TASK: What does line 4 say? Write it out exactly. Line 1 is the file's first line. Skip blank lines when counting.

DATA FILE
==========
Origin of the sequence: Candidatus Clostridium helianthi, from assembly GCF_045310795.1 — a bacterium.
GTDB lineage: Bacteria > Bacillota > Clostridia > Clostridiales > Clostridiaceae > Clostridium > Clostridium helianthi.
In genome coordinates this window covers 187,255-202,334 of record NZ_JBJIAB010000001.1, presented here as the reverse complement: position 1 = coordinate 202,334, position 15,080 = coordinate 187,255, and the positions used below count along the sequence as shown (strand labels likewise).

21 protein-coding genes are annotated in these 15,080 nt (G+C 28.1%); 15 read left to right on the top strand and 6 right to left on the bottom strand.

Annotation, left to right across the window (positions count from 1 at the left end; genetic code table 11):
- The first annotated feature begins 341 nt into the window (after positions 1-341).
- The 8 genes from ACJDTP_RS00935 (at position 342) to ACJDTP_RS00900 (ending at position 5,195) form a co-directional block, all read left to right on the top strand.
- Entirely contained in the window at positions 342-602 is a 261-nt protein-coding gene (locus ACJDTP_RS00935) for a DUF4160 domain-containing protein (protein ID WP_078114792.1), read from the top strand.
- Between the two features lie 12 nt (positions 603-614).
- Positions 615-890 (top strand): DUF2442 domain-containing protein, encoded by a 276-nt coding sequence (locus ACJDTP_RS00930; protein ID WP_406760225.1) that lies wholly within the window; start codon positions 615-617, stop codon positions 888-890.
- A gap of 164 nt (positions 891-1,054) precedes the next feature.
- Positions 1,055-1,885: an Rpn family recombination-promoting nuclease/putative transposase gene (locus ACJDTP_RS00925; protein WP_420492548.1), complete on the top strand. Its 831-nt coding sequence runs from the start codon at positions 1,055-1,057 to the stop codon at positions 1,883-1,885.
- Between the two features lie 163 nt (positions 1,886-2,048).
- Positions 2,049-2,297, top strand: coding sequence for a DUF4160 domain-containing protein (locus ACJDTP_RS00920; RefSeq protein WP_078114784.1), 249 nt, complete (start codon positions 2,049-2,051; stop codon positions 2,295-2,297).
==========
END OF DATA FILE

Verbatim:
21 protein-coding genes are annotated in these 15,080 nt (G+C 28.1%); 15 read left to right on the top strand and 6 right to left on the bottom strand.